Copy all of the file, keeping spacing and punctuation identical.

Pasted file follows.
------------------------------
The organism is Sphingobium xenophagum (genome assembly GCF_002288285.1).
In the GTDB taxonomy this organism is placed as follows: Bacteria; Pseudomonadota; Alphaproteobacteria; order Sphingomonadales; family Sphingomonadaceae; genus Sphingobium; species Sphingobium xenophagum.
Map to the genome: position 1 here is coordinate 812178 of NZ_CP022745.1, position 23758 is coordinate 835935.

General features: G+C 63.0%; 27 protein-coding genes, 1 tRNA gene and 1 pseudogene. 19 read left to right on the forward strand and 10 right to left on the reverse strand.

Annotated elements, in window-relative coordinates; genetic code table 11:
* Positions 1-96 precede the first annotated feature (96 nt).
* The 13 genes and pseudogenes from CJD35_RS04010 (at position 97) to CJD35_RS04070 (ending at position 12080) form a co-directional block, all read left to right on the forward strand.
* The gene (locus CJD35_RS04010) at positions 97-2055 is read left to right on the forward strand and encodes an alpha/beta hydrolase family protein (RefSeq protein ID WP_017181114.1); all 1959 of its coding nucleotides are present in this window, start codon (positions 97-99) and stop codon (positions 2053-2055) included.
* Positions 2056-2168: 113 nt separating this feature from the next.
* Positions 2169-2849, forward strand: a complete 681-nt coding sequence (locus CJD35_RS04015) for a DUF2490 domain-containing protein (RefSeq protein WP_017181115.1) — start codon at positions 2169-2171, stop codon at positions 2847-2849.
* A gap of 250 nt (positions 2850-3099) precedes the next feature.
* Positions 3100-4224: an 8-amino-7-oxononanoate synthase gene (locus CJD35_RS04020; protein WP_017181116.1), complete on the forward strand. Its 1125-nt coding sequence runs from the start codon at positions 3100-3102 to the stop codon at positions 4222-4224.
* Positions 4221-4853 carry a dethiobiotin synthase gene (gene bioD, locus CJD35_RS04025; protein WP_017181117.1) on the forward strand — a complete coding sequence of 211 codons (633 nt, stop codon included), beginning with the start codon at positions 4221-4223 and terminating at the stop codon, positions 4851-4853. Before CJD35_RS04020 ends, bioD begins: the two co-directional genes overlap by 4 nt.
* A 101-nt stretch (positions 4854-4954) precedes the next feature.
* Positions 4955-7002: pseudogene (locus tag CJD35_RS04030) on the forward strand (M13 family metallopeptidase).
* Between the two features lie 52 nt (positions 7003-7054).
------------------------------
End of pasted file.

The organism is Sphingobium xenophagum (genome assembly GCF_002288285.1).
In the GTDB taxonomy this organism is placed as follows: Bacteria; Pseudomonadota; Alphaproteobacteria; order Sphingomonadales; family Sphingomonadaceae; genus Sphingobium; species Sphingobium xenophagum.
Map to the genome: position 1 here is coordinate 812178 of NZ_CP022745.1, position 23758 is coordinate 835935.

General features: G+C 63.0%; 27 protein-coding genes, 1 tRNA gene and 1 pseudogene. 19 read left to right on the forward strand and 10 right to left on the reverse strand.

Annotated elements, in window-relative coordinates; genetic code table 11:
* Positions 1-96 precede the first annotated feature (96 nt).
* The 13 genes and pseudogenes from CJD35_RS04010 (at position 97) to CJD35_RS04070 (ending at position 12080) form a co-directional block, all read left to right on the forward strand.
* The gene (locus CJD35_RS04010) at positions 97-2055 is read left to right on the forward strand and encodes an alpha/beta hydrolase family protein (RefSeq protein ID WP_017181114.1); all 1959 of its coding nucleotides are present in this window, start codon (positions 97-99) and stop codon (positions 2053-2055) included.
* Positions 2056-2168: 113 nt separating this feature from the next.
* Positions 2169-2849, forward strand: a complete 681-nt coding sequence (locus CJD35_RS04015) for a DUF2490 domain-containing protein (RefSeq protein WP_017181115.1) — start codon at positions 2169-2171, stop codon at positions 2847-2849.
* A gap of 250 nt (positions 2850-3099) precedes the next feature.
* Positions 3100-4224: an 8-amino-7-oxononanoate synthase gene (locus CJD35_RS04020; protein WP_017181116.1), complete on the forward strand. Its 1125-nt coding sequence runs from the start codon at positions 3100-3102 to the stop codon at positions 4222-4224.
* Positions 4221-4853 carry a dethiobiotin synthase gene (gene bioD, locus CJD35_RS04025; protein WP_017181117.1) on the forward strand — a complete coding sequence of 211 codons (633 nt, stop codon included), beginning with the start codon at positions 4221-4223 and terminating at the stop codon, positions 4851-4853. Before CJD35_RS04020 ends, bioD begins: the two co-directional genes overlap by 4 nt.
* A 101-nt stretch (positions 4854-4954) precedes the next feature.
* Positions 4955-7002: pseudogene (locus tag CJD35_RS04030) on the forward strand (M13 family metallopeptidase).
* Between the two features lie 52 nt (positions 7003-7054).